Politicians in all their politeness

It is always morally uplifting to read of or know political leaders who have exhibited polite behaviour throughout their careers. Nelson Mandela died three years ago and yet he lives on in the popular imagination not merely because of the transformation he caused in South Africa but also because of the way he related to people. There was little hauteur in him, as almost everyone who had cause to come in touch with him will testify. There never was a moment when he did not get up from his chair — and this was when he was President of South Africa — every time a visitor entered his office. His exasperated aides went on telling him he did not need to do that, but Mandela would not listen.
The long-time prisoner of the apartheid regime knew only too well how important it was to understand people, ordinary citizens. In prison, he always had a nice word or two for his white jailors. To those who were incensed by his release, Afrikaners who yet considered him a terrorist who ought to have been hanged, he was unfailingly respectful. In the end, these very people ended up being charmed by Mandela. Some of them even wept when they recounted the gentleness they spotted in the great man as he interacted with them. He took it upon himself to pour tea into the cups for them.
There are not very many political giants you can name who you think are remembered for their polite demeanour in public. Among this small group of great souls is certainly Bangabandhu Sheikh Mujibur Rahman, whose extraordinary talent in making friends of people and laughing with them is a story we yet recall. He had a capacity to reach out to the ordinary masses, simple citizens about whom not many politicians care. But Bangabandhu remembered them, their names, even their villages and their parents with whom he might have interacted in his days as a rising Bengali politician. There were all those times when simple farmers or workers came away from Bangabandhu’s presence in happy tears, for he had spoken to them not as a leader to his followers but as a person to other persons.
Sheikh Mujibur Rahman’s biggest asset was his respect for people, even for those politicians who fought him long and hard over crucial national issues. He took everything in his stride and proved unfailing in displaying the very best in terms of interaction with them. His smile and natural goodness disarmed his enemies, foremost among whom was Ayub Khan. They were all charmed, as charmed as the academics he unfailingly showed deference to every time he met them. He would quickly get to his feet when scholars, who themselves were constantly in awe of him, came into his presence. He never called an academic by his name, in that very formal sense. Every scholar, every teacher was ‘Sir’ to him. It was quintessential Bangabandhu. In him there was simplicity of the kind you do not spot in very many political figures around the world.
But, yes, there was Maulana Abul Kalam Azad. He was the illustrious Muslim scholar-politician whom Mohammad Ali Jinnah derided as the showboy of the Indian National Congress. Azad, unlike Jinnah, saw far and deep into the future, which quality convinced him that Pakistan was a bad proposition. He made it clear to everyone around him that India’s Muslims had their homes only in a united India. But, unlike the votaries of the ‘two-nation theory’, he was rational rather than shrill in his arguments. There was the old-fashioned tehzeeb, that sense of values and ethical behaviour, indeed that integrity, which had him keep his dignity intact when Jinnah refused to shake his hand at a meeting between Congress and Muslim League leaders.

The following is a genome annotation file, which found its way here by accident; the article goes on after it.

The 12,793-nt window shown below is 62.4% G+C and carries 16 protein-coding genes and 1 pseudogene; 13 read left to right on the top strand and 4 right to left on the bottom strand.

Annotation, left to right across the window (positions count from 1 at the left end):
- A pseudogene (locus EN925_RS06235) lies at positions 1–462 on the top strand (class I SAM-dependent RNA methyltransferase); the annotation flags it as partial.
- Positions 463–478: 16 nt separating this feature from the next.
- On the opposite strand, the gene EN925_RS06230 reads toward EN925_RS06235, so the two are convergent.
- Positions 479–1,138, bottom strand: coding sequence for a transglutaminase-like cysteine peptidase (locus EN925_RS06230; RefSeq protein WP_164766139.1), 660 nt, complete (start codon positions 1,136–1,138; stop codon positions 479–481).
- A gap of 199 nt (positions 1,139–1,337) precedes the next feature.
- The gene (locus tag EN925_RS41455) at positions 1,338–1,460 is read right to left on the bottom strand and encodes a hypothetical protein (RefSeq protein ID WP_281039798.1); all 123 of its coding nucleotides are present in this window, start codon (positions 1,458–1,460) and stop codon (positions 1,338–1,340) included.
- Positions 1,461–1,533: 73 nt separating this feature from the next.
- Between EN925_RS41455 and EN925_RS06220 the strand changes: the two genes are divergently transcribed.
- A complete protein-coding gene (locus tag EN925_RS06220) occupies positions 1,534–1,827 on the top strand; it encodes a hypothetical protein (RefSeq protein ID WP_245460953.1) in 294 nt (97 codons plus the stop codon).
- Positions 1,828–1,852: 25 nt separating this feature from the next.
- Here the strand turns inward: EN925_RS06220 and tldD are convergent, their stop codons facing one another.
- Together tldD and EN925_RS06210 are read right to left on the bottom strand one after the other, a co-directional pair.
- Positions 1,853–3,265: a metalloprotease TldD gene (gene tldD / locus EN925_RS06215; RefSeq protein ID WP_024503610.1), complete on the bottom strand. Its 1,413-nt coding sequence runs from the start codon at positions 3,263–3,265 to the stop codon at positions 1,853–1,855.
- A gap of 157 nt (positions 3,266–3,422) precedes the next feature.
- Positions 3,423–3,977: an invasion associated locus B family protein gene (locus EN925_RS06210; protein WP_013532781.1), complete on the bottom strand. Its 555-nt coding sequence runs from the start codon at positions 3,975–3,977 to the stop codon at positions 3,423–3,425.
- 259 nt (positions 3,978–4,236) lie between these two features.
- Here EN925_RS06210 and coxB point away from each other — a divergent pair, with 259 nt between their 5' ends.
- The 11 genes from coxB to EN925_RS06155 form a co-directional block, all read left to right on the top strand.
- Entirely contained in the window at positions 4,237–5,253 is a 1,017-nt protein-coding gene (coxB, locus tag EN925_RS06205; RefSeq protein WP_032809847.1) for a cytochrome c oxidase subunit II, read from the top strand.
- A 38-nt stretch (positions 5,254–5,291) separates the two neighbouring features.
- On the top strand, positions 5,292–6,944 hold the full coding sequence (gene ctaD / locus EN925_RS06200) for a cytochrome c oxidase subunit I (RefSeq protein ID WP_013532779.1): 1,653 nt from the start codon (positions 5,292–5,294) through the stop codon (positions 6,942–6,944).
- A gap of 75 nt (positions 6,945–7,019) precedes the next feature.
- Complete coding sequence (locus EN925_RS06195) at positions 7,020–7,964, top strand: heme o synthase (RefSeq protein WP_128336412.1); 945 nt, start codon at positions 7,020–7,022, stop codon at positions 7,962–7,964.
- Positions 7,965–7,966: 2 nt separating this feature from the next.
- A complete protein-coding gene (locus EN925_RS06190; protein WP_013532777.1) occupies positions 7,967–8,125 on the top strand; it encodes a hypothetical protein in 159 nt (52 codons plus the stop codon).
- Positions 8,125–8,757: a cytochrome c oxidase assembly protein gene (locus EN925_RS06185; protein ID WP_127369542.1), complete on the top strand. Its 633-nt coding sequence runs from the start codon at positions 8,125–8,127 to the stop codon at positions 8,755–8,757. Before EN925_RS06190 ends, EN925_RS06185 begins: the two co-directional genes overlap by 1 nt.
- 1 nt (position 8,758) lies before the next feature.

Maulana Azad read voraciously, wrote unceasingly and dealt with the world on his terms. But he did not let himself forget that there were others who viewed the world in their own ways. And therefore his dealings with them were on the basis of mutual respect in a very proper sense. It was a trait which was much in evidence in Jyoti Basu and his successor Buddhadeb Bhattacharya as well. Both men, being communists, built their careers on their relations with the masses. Socialists, when compared with politicians in other categories of the political canvas, generally come off better in their dealings with people. But with Basu and Bhattacharya, there was something extra in the way they carried themselves in public. Neither of them talked down to people, from their fellow politicians down to the poorest peasant, a quality that marked them out from others. They were not seeking popularity — politicians of commitment to causes never do that — and so their attitudes to others were a natural affair.
In the West, Bill Clinton and Barack Obama are, you sometimes feel, two of our own. That feeling comes up because of the ease with which both these American presidents have exercised power not only in the White House but also in the minds of all the ordinary men and women around them. Both are intellectual supermen, both have an ability to indulge in self-deprecating humour, both have looked individuals in the eye and let them know that they understand the complexities of life. Clinton hugs people spontaneously and Obama pats them on the back. That is the human touch they have brought into politics. And being human is one of the ways of emphasizing decency and politeness in a person,
especially when that person holds power and uses it.
Politeness in political corridors is a rarity. But when it is there, it surely does something marvellous for the soul. People found that quality in Zhou En-lai.
Syed Badrul Ahsan is Associate Editor, The Daily Observer